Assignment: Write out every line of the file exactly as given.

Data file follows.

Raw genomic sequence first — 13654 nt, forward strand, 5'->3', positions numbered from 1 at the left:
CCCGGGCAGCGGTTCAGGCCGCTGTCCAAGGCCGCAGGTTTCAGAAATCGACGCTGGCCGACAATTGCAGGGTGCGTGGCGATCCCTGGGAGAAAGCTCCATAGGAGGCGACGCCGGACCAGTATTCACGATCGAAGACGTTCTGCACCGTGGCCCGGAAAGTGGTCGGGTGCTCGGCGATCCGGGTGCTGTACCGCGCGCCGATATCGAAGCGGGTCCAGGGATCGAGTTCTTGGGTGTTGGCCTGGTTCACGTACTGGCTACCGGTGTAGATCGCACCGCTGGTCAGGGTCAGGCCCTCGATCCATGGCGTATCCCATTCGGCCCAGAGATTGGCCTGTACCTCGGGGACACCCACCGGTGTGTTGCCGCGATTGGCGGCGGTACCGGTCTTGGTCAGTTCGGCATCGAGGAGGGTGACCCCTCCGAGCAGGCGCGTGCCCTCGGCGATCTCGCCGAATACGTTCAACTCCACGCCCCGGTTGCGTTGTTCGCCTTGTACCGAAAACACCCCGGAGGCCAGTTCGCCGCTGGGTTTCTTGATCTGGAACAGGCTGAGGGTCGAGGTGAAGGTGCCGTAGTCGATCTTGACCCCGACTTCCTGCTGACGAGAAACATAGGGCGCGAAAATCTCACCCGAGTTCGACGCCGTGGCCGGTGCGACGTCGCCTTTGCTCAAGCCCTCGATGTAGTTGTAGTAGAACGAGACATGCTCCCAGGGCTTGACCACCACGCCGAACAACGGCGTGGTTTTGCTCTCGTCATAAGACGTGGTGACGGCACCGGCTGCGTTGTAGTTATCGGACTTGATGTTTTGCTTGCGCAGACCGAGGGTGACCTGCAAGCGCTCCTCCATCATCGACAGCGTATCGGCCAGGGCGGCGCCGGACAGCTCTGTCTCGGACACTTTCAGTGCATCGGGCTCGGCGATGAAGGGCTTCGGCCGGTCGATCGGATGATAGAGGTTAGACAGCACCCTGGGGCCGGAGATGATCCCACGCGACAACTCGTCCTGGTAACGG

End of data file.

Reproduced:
Raw genomic sequence first — 13654 nt, forward strand, 5'->3', positions numbered from 1 at the left:
CCCGGGCAGCGGTTCAGGCCGCTGTCCAAGGCCGCAGGTTTCAGAAATCGACGCTGGCCGACAATTGCAGGGTGCGTGGCGATCCCTGGGAGAAAGCTCCATAGGAGGCGACGCCGGACCAGTATTCACGATCGAAGACGTTCTGCACCGTGGCCCGGAAAGTGGTCGGGTGCTCGGCGATCCGGGTGCTGTACCGCGCGCCGATATCGAAGCGGGTCCAGGGATCGAGTTCTTGGGTGTTGGCCTGGTTCACGTACTGGCTACCGGTGTAGATCGCACCGCTGGTCAGGGTCAGGCCCTCGATCCATGGCGTATCCCATTCGGCCCAGAGATTGGCCTGTACCTCGGGGACACCCACCGGTGTGTTGCCGCGATTGGCGGCGGTACCGGTCTTGGTCAGTTCGGCATCGAGGAGGGTGACCCCTCCGAGCAGGCGCGTGCCCTCGGCGATCTCGCCGAATACGTTCAACTCCACGCCCCGGTTGCGTTGTTCGCCTTGTACCGAAAACACCCCGGAGGCCAGTTCGCCGCTGGGTTTCTTGATCTGGAACAGGCTGAGGGTCGAGGTGAAGGTGCCGTAGTCGATCTTGACCCCGACTTCCTGCTGACGAGAAACATAGGGCGCGAAAATCTCACCCGAGTTCGACGCCGTGGCCGGTGCGACGTCGCCTTTGCTCAAGCCCTCGATGTAGTTGTAGTAGAACGAGACATGCTCCCAGGGCTTGACCACCACGCCGAACAACGGCGTGGTTTTGCTCTCGTCATAAGACGTGGTGACGGCACCGGCTGCGTTGTAGTTATCGGACTTGATGTTTTGCTTGCGCAGACCGAGGGTGACCTGCAAGCGCTCCTCCATCATCGACAGCGTATCGGCCAGGGCGGCGCCGGACAGCTCTGTCTCGGACACTTTCAGTGCATCGGGCTCGGCGATGAAGGGCTTCGGCCGGTCGATCGGATGATAGAGGTTAGACAGCACCCTGGGGCCGGAGATGATCCCACGCGACAACTCGTCCTGGTAACGG